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Old 01-31-2011, 01:11 AM   #8053
ATDrake
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Posts: 7,034
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Join Date: Mar 2010
Location: Roundworld
Device: Kindle 2 International & Sony PRS-T1 & BlackBerry PlayBook
So as a break from all the Sherlock Holmes mashups, went and read some different mashup fiction.

Did a quick re-read of Charles Stross' The Fuller Memorandum, latest in his Lovecraftian bureaucracy "Laundry" series before I had to return it to the library.

I don't regret buying the first two novels on impulse after having read the free short story, Overtime, and I'm definitely not going to regret buying The Fuller Memorandum once the e-book version goes down in price once the paperback's been released (Penguin Putnam or whomever are generally pretty good about that).

This installment, we finally find out:
  • the reason why the paper clip audits are so important
  • part of the reason why everyone's so scared of Angleton
  • that the iPhone comes with a class-four-plus glamour which enchants people who get too close to it to turn into glazed button-pushing covetous Gollums
But then, that last shouldn't really be a surprise.

It's a shame that Stross apparently didn't have the time to write an included essay about the classic spy-thriller influences that went into The Fuller Memorandum like he did for The Atrocity Archives and The Jennifer Morgue, but that was a minor disappointment in an otherwise very entertaining book.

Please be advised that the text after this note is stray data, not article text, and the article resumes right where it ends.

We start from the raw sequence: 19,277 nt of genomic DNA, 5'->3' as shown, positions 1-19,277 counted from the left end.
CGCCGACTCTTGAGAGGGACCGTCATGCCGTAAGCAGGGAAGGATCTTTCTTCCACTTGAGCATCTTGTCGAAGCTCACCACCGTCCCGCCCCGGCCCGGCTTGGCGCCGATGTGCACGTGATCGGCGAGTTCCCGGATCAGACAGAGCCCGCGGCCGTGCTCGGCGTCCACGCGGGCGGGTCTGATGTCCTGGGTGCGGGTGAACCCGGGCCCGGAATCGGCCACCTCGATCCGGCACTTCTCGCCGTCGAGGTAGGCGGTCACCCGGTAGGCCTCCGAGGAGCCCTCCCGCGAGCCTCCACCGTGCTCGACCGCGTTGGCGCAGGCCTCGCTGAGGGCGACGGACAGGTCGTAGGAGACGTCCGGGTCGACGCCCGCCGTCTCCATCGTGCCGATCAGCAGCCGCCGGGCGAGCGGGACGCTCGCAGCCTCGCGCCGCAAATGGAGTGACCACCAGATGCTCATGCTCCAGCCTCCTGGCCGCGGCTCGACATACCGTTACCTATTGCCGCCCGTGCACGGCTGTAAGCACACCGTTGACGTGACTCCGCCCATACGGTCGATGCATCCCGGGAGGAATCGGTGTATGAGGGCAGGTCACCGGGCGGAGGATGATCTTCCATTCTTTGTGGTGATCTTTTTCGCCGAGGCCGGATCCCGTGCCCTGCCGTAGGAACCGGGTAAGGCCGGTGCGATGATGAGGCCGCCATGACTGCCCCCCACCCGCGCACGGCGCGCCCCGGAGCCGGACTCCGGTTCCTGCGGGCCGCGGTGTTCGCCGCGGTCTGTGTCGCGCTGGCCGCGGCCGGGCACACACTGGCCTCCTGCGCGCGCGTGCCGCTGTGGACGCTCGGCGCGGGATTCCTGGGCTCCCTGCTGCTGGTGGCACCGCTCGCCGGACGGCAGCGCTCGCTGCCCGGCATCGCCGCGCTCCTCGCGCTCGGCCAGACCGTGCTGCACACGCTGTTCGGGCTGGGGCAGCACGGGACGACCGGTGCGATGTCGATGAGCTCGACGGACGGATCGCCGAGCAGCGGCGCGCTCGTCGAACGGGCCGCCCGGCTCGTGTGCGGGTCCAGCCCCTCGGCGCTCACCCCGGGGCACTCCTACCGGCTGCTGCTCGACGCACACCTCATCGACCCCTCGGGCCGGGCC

My new book for this weekend was Jo Walton's Farthing, which I'd gotten free several years ago when Tor.com first opened and offered a number of e-books as promos.

It's a very good mashup of upper-class Brit-twit lit, police procedural murder mystery, backstabbing political thriller, and historical period-piece set in an alternate universe whose point of departure was the British negotiating "peace" with the Nazis in 1940.

This novel starts in the divergent 1950s, as a murder takes place among the ruling political set and gets used to advantage. Narration switches between two viewpoints: a first-person view by a woman at whose family home the murder takes place, and a third-person POV of the police inspector assigned to investigate. Both find out fairly disturbing things on either end of the case.

I'm making this sound rather dry, but really, it's very good and compelling enough to make me seek out the next two books (this is apparently a trilogy) in the library in a couple of days' time and buy the second novel in the set, Ha'Penny, once Kobo comes up with a good discount coupon. The third novel, alas, is unreasonably priced at some $16.00 for something available in mass-market PB.

It did take me a couple of chapters to get into the switching viewpoints and get used to the upper-class not-actually-that-much-of-a-twit voice that was one of the narrators, but once I did, I think it really paid off and I can't wait to find out what happens next.

Highly recommended if you happen to like AU SF mystery/thrillers with this particular combination of ingredients.
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